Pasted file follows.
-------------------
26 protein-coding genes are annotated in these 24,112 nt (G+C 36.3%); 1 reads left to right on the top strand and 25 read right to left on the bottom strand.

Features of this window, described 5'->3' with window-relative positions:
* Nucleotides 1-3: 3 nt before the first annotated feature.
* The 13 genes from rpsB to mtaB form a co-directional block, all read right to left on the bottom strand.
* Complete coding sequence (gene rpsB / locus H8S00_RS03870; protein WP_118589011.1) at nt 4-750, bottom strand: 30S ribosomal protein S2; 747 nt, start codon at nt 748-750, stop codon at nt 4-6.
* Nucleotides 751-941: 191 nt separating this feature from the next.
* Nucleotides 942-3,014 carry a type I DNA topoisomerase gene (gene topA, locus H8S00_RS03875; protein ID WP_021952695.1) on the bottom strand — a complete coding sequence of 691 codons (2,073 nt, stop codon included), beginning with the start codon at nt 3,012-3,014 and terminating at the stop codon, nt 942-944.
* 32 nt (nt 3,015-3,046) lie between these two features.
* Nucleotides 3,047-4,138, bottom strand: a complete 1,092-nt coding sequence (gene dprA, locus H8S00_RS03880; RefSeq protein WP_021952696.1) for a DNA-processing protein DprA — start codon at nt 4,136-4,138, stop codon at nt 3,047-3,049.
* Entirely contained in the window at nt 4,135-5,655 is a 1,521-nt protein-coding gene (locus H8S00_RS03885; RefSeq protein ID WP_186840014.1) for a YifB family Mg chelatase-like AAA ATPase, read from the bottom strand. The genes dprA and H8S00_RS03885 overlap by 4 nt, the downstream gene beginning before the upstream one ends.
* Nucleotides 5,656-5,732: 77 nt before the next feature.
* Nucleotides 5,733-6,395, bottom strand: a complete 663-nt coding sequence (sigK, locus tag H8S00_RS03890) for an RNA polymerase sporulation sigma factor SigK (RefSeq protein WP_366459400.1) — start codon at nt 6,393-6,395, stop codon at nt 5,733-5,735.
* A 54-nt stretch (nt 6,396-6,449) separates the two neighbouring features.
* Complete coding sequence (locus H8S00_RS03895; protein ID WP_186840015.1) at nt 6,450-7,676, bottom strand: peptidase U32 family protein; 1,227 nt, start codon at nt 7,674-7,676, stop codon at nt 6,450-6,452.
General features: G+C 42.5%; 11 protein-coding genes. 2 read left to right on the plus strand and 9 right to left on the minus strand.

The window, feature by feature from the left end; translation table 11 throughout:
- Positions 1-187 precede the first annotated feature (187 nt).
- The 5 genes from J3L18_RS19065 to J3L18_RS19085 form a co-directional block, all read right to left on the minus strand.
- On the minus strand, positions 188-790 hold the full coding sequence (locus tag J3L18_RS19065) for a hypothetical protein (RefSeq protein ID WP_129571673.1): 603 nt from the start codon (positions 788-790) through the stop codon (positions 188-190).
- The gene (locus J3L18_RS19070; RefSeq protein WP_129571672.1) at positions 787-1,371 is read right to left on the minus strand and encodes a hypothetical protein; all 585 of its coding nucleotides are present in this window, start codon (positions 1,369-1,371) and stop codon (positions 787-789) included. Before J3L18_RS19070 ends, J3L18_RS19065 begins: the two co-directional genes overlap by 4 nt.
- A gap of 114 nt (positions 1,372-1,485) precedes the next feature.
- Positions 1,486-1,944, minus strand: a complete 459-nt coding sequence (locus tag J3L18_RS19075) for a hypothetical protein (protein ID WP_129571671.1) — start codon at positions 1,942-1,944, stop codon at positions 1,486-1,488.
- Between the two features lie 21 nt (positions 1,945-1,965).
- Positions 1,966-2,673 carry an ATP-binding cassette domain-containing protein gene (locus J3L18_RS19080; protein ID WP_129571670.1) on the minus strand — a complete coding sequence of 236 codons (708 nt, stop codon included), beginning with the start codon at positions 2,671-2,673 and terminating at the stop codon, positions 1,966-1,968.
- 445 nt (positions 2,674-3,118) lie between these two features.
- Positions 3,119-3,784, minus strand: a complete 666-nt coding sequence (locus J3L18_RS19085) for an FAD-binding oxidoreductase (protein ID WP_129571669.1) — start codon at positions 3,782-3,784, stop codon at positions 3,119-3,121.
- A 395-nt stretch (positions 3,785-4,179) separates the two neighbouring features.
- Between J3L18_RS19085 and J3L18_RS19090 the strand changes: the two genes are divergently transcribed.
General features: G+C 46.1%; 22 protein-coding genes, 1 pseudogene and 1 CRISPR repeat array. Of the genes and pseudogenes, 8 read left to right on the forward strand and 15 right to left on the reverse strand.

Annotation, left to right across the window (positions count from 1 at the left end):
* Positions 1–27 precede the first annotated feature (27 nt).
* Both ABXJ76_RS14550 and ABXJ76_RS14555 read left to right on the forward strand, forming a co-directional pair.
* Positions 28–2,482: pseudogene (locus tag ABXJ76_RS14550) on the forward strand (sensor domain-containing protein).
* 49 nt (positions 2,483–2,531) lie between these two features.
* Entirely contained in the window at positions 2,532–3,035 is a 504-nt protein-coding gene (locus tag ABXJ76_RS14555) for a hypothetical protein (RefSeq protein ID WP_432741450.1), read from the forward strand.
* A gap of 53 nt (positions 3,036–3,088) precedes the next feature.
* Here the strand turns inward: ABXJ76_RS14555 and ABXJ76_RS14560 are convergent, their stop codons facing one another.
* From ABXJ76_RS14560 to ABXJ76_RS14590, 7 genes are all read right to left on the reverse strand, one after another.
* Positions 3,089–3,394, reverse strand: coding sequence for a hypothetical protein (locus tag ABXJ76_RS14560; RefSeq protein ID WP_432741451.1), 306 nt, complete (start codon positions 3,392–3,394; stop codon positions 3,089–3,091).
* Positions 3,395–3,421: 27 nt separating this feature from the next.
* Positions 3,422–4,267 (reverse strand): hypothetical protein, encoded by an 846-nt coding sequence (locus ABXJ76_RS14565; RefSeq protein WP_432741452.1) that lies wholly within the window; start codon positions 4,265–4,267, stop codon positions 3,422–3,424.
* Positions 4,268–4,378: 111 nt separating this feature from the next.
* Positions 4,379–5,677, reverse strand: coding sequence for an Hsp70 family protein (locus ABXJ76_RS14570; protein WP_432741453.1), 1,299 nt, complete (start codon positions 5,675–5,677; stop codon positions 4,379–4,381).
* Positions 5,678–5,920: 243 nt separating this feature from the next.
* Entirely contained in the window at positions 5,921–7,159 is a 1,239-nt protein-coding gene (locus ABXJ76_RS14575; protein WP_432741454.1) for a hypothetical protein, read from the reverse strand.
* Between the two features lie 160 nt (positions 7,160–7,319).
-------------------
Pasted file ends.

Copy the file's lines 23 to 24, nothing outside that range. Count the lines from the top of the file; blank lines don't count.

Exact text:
- Between the two features lie 21 nt (positions 1,945-1,965).
- Positions 1,966-2,673 carry an ATP-binding cassette domain-containing protein gene (locus J3L18_RS19080; protein ID WP_129571670.1) on the minus strand — a complete coding sequence of 236 codons (708 nt, stop codon included), beginning with the start codon at positions 2,671-2,673 and terminating at the stop codon, positions 1,966-1,968.